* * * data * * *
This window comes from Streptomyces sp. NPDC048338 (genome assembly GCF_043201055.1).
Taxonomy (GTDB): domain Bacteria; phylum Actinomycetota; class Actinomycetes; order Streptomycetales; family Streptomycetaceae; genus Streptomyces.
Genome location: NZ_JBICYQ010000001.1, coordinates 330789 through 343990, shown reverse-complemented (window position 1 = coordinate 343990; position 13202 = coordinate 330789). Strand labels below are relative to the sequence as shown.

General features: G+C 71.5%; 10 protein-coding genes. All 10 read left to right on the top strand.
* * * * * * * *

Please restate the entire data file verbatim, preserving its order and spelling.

This window comes from Streptomyces sp. NPDC048338 (genome assembly GCF_043201055.1).
Taxonomy (GTDB): domain Bacteria; phylum Actinomycetota; class Actinomycetes; order Streptomycetales; family Streptomycetaceae; genus Streptomyces.
Genome location: NZ_JBICYQ010000001.1, coordinates 330789 through 343990, shown reverse-complemented (window position 1 = coordinate 343990; position 13202 = coordinate 330789). Strand labels below are relative to the sequence as shown.

General features: G+C 71.5%; 10 protein-coding genes. All 10 read left to right on the top strand.